There are wide variations in the mortality rate for different cancers between countries which reflect differences in incidence and the success of treatment.
For example, French men are seven times more likely to die from cancer of the oesophagus than Greek men, while the death rate for testicular cancer in the former German DR is nine times higher than in Belgium. Scottish women are seven times more likely to die from lung cancer than Spanish women, while women in Luxembourg and Denmark are three times more likely to die of skin cancer than Portuguese women; and both the Luxembourg and Denmark rate have the highest cancer mortality in males and females, respectively.
Latah is an indigenous phenomenon in a sharply definable urban elder woman approaching or post-menopause of low social status groups on Java island. It is a singular psychological disorder with the symptoms like involuntary blurting of obscene words and phrases, compulsive imitation of words or actions and compulsive unquestioning obedience. Cultural patterns which may influence the symptom relate to the conflict that arises between sociological, cultural and psychological identity. Cultural traditions like etiquette, graceful, elegant and polite speech, aristocracy, social relationship between inferior and superior, the marked reticence pertaining to sex and a deep dread of psychological shock may all play a role in symptom formation and symptom 'choice' in this mental disturbance phenomenon. During a seizure, a Latah is conscious and is fully aware of her condition; the stimulus that evoked a seizure is any sudden loud sound, tickling prod in the ribs or an abrupt gesture. Its is distinguished with the other mental malfunction due to the marked regularity and sameness of the form of its symptoms.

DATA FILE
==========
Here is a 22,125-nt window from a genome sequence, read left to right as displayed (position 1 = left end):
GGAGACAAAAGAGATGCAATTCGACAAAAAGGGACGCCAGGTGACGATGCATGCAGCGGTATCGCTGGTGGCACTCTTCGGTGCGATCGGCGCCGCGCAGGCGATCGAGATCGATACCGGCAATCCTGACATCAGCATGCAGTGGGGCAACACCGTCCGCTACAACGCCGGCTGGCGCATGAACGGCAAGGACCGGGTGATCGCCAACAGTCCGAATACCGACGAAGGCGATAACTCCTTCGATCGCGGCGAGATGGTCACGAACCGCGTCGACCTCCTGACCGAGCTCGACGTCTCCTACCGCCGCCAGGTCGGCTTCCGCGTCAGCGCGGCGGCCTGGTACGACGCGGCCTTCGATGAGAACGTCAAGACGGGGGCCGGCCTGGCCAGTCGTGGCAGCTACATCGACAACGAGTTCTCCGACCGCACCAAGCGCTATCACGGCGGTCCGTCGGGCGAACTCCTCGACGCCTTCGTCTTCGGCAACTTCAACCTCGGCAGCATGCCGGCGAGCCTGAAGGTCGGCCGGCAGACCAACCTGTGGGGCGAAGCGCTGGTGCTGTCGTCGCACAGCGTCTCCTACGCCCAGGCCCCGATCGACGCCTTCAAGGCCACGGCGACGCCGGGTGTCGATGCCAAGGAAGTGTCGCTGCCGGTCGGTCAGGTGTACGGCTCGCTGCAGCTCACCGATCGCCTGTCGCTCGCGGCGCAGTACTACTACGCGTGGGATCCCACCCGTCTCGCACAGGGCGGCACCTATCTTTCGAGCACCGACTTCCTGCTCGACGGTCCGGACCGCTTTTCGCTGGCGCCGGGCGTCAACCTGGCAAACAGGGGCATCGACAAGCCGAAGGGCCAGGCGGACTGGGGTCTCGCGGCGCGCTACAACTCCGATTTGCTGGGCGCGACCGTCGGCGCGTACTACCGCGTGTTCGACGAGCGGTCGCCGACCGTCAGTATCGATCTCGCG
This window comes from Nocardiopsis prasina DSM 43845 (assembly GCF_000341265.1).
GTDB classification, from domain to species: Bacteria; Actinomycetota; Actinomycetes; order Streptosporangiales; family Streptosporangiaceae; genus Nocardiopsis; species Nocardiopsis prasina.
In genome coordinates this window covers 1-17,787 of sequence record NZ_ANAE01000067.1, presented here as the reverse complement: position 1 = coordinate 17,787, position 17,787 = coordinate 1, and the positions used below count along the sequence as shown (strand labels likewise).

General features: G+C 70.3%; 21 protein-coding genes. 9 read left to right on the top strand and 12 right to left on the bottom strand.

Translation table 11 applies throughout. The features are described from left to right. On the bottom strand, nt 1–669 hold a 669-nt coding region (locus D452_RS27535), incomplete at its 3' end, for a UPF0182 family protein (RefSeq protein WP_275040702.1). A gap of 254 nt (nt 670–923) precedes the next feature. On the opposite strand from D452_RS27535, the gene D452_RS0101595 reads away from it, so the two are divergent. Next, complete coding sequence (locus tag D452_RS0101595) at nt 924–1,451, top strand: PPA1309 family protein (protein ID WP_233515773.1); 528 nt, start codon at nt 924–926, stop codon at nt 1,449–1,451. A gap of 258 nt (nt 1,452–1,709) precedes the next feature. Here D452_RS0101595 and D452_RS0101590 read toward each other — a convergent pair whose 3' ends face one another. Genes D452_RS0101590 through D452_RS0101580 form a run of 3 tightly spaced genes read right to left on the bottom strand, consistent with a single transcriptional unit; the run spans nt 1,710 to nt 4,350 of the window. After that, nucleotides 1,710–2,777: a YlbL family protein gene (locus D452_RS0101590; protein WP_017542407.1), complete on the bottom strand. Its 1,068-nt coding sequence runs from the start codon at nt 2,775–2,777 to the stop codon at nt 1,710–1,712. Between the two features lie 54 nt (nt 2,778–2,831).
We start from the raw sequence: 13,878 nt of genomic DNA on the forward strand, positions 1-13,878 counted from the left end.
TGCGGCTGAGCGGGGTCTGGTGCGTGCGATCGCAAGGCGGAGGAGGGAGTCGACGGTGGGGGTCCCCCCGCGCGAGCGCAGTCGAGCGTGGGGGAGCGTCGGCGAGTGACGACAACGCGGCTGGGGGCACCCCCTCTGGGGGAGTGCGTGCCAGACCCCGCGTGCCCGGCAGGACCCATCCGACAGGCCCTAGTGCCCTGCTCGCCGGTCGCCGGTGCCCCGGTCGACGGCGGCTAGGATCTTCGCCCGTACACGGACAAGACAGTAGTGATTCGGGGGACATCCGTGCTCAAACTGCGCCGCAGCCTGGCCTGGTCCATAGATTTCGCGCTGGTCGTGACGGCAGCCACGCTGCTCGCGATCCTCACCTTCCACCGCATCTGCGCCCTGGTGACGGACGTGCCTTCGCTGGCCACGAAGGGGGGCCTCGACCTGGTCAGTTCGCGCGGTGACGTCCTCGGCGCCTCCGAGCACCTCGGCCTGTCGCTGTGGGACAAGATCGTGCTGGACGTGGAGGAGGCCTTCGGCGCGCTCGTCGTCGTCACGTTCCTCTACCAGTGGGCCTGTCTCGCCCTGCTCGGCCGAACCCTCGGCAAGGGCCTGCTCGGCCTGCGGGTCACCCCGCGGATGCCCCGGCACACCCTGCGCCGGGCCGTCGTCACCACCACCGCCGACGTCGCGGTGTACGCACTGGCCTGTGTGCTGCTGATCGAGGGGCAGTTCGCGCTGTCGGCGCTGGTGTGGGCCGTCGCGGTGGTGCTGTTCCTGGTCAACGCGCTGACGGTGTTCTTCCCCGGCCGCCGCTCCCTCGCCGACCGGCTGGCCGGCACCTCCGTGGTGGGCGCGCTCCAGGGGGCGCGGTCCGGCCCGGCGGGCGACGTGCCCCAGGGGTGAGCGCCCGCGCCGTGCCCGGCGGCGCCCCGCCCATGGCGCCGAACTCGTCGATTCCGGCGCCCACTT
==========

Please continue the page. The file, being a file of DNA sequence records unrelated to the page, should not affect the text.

In contrast to trends in the West, in Central Europe and the NIS the death rates from heart disease and cancer have increased, there is a steady decline in the health of the population, and overall life expectancy has decreased in the past several decades. Now, the same problems are facing the nations of Asia, Africa and Latin America.